The Only Child by Guojing (InfoSoup)
Based on the author’s childhood growing up in China, this is the haunting story of a child left alone at home who decides to take the bus to her grandmother’s house. But when she gets off the bus, she discovers that she is alone in a woods. She sees a stag in the woods and follows him until they reach a body of water. When the little girl slips into the deep water, the stag offers one of his antlers to rescue her and the two travel on together. Out further in the water, there is a light in the clouds and the clouds form stairs for them to climb. They enter a cloud world, filled with other creatures. Although the little girl is having fun, she does miss her family who are frantically searching for her back on earth. But how is she going to ever get back to them from high above in the clouds?
The author’s note that begins this book is crucial to understanding the story. A generation of single children in China led to them living profoundly lonely lives, sometimes left alone at home for the day. That loneliness seeps through every page here, even the joyous ones ache with it. This mash up of a wordless picture book and a graphic novel is exceedingly successful, offering a glimpse into a magical world of animals and clouds that show this small child the love and attention she is seeking at home. This story is hauntingly told with a magnificent heart that shines on each page.
The artwork here is soft and subtle, exuding a warmth even in the falling snow. The pencil drawings are detailed and lush. Guojing plays with light and dark, hope and loneliness throughout the book. The child is central in the book, shining on the page alongside her animal companions. The world of clouds is beautifully textural and playful, hugging the child and supporting her. This art is exceptional and communicates far more than words could.
A ravishingly gorgeous book, this graphic novel will be adored by a wide range of ages. Appropriate for ages 5-9.
Reviewed from copy received from Schwartz & Wade.
The Cloud Spinner by Michael Catchpool, illustrated by Alison Jay
This is the story of a boy who could weave cloth out of clouds. The color of the thread would change throughout the day, as the clouds’ colors shifted with the changing light. There was gold in the morning, white in the afternoon, and crimson in the evening. The boy had learned from his mother to only use as much as he needed, nothing more. But when the boy’s amazing scarf caught the eye of the king as he rode through town, the boy was ordered to create a scarf for the king. The king was pleased with the scarf and immediately ordered the boy to create a cloak and also dresses for the Queen and the Princess. The boy spun and spun, pulling the clouds from the sky until there were no clouds left at all. Then the rain stopped falling and a terrible drought hit the country. It will take two children to figure out how to fix it.
Catchpool has written a very enjoyable tale with a strong environmental heart. The story is structured as a traditional folktale, rather than a modern one. It has lines that repeat, a medieval setting, and the play of rich and powerful against poor subjects. The book reads aloud well, thanks not only to the structure, but also to the writing being clear yet filled with lovely little details such as the colors of the thread from the clouds.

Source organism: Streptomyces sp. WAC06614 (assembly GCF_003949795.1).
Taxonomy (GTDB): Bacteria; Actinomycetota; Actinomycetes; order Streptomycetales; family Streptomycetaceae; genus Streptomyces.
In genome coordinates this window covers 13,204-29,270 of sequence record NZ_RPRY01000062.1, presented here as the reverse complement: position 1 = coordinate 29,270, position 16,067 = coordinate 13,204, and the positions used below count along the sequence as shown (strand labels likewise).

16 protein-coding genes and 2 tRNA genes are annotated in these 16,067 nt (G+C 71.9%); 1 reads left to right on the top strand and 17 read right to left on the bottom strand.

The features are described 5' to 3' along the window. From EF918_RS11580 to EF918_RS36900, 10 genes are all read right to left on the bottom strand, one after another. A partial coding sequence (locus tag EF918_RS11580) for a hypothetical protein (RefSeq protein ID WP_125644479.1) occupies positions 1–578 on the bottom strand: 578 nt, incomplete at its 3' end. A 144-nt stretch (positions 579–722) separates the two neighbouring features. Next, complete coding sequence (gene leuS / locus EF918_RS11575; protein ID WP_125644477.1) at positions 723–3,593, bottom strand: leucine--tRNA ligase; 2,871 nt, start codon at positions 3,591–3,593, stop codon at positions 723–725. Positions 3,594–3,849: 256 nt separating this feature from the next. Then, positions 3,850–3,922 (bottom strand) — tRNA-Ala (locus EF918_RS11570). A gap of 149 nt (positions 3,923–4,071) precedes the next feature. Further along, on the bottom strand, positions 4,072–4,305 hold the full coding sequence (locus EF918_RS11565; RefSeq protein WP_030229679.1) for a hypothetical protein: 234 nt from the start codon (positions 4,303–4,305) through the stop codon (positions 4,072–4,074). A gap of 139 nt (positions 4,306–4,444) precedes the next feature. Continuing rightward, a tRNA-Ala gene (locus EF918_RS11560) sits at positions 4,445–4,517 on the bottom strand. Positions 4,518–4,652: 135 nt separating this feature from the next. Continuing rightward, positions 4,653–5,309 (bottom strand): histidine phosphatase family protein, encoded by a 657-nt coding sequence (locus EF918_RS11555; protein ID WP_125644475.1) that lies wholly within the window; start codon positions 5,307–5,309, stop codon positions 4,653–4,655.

Jay’s illustrations are done in her signature crackle glazed style. That lends a sense of history and time to the entire work. Her pictures are filled with light and color. Keep an eye out for the smiling hills that dot the countryside, a jaunty little touch.
A timely picture book about conservation, the environment and using just what you need and no more, this picture book would make a great addition to Earth Day or green programming. Appropriate for ages 4-6.
Reviewed from copy received from Alfred A. Knopf.
Cloudette by Tom Lichtenheld
Cloudette is the smallest of clouds. Usually it was just fine to be the littlest. She was called by cute nicknames, she had little friends, she was great at hiding, and she even slept in a special spot on the moon. But sometimes, she felt left out because she was so small. She couldn’t do the important work that the big clouds did, like storm fronts and rainbows. She wanted to do something big herself, but all of her big ideas didn’t work out. One day, she was blown by a storm to a new area where she had never been before. There she found a lone frog sitting in a dried up pond. Cloudette knew she could help, but only if she tried very, very hard. By helping in one place, she realized that there was a lot one small cloud could do in the world.
Lichtenheld’s text is a pleasure to read aloud. He has included all sorts of aside comments from the clouds, Cloudette herself, and animals too. They give the book more flavor and a stronger tone. The small making a large impact and doing something big is an idea that is featured in a lot of children’s books. Children relate to being the smallest, being envious of what bigger people can do, and feeling powerless themselves. Cloudette is certain to speak directly to the fact that small contributions can add up to something big.
The artwork here is bright, simple and entertaining. While some pages have a paneled look, many of them are single or double-page spreads. Lichtenheld nicely contrasts background colors to create a book that is colorful and that will work well with a group.
Cloudette will have you cheering for her and is sure to easily create small fans. Appropriate for ages 3-5.
Reviewed from copy received from Henry Holt & Co.
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